Idol Manager

released on Jul 27, 2021

Idol Manager is a business sim about conquering the entertainment industry using any means you deem necessary.

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A very cool idea for a game, but I'm not really sure of the driving reason to keep playing. I always liked AKB48 as a kid, but this game just showed me that the business side is super boring. Sucks since its a concept thats right up my alley, but 90% of the game is just watching your interns work at a desk until a bar fills up. If there were like 50 different NPC girls with actual depth instead of random names and one liners, I'd actually care about my lineups instead of just using the Special idol you always get as my Acchan.
A cool game that I wish I could get into, but its just kind of boring, and far easier to fuck up than Game Dev Tycoon.

Melhor jogo de adm de idol não há! Go Purple Velvet!

Ver llegar a tus idols (que en mi caso son las protagonistas de Idolmaster Shiny Colors gracias a un agraciado mod) a la cumbre de las listas de éxito con canciones que tienen títulos de discos de pornogrind tras obligarlas a trabajar 24/7 como una suerte de esclavista del mundo del pop es catárquico.

Gets really close to making interesting points but stays to the end as a standard tycoon game. A lack of fleshed out mechanics and a lack of variation in the randomized content is clearly apparent, but it's not a bad game still.

The thing that piques my interest with Idol Manager is that the developers seem to have a genuine interest in painting the idol industry as something that brings joy to a lot of people, but has a number of less glamorous elements to it - the exploitation, the scandals (and non-scandals), the fact that a lot of these idols are still just kids and bullying is a real thing that you will need to address. There is a surprising amount of work that you and your staff will have to do, split between doing things that are financially rewarding and things that you need to maintain the wellbeing of your idols. Given that you as a producer/manager need to touch everything that goes out the door in some form or fashion, you really begin to feel stretched thin as you are increasingly unable to maintain a personal relationship with each one of your idols. This becomes a complaint of mine as it means as your operation grows in scale you will have several things being held up while you personally put the finishing touches on every project, but it also makes for some of the most effective moments in the game when you realize you’ve been lost in handling business, haven’t paid much attention to your idols lately, only to get the pop-up that one of them is having a birthday that she’s spending alone in the break room.
These small moments of drama are obviously intentional or the game wouldn’t bother showing you the specific girls at a birthday party, or who is using the break room (and how) during the course of a normal day. While the focus on the joy the idols bring makes sense and makes moments like the one above more impactful through juxtaposition, there are a few elements of the game that detract from the experience due to a conflict in tone. The scandals are the most notable example of this, often referencing real life incidents - there are events referencing Japanese VTubers saying the N word while playing GTA V, and some events that might be references but are already so ridiculous as an inclusion to this game that I have to wonder why they decided this was appropriate.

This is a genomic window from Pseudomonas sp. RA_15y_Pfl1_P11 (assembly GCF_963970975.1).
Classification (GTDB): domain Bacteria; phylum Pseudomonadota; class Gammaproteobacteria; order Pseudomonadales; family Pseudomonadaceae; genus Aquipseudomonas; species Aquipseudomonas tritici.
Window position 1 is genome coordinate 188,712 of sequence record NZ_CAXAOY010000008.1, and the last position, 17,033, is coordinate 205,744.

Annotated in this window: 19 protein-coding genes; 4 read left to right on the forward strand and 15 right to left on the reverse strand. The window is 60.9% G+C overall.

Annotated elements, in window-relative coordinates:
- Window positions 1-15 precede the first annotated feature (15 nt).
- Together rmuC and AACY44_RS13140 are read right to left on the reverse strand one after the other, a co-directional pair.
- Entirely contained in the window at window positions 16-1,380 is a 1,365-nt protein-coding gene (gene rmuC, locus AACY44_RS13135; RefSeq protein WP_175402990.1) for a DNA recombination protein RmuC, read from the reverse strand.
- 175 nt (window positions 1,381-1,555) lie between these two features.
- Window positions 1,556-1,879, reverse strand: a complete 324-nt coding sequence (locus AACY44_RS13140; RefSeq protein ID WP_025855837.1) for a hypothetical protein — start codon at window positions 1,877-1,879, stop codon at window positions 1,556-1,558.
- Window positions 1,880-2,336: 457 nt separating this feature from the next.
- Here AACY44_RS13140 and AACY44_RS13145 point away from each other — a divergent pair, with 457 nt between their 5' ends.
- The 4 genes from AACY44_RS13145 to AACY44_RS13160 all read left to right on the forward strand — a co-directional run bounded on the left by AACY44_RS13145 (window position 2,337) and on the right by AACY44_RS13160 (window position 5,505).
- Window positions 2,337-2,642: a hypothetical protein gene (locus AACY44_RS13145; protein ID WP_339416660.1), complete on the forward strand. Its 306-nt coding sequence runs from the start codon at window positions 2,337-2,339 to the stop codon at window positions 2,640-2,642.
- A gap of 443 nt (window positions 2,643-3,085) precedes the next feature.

Perhaps the most bizarre inclusion to me, though, is the inclusion of a whole visual novel-style dating subplot that you access by flirting with one of your idols (only possible if they’re over 18). The game seems to be of two minds about this, given how often it reminds you that dating an idol is a bad idea for a number of reasons, not the least of which is that you’re their employer. However, there’s still a LOT of writing dedicated to dating an idol (most of which is your employee GF coming up with absurdly profound small talk) up to and including marriage, where the game forces one of you to leave the company and gives you a random Fallout-style ending that tells you all about life after marriage. If you pursue this route and the idol quits the company instead of you, the game continues on as if nothing happened, save for (hilariously) replacing the enormous “Flirt” button with an enormous button that now reads “You are faithful to your wife”.
It frequently stumbles, but the game is still engaging, and if you’re trying to be successful you’ll always have enough plates spinning at once that it’s hard to find a clear stopping point. While there’s always a lot that needs done and there’s never really a big single moment of triumph, the fun comes from sitting back and realizing that you have successfully turned a handful of recruits into genuine stars, and almost being proud as the ones who have been there the longest decide its time to graduate and move on to better things. There’s not enough at play here to be a proper tycoon game, but as a blend between tycoon games, visual novels, and like… a particularly intense clicker/idle game, it works well enough that I don’t regret spending 20 bucks on it, but I don’t know if I’d go out of my way to recommend it to anyone.

Managed to crash the agency into the ground 3 times, owed 9 billion yen and got all my idols injured due to exhaustion
Despite that managed to get a happy ending by ignoring all my responsabilities while they were closing out my business and asking out one of my idols over and over until I retired from the company and proposed marriage to her
10/10 would manage again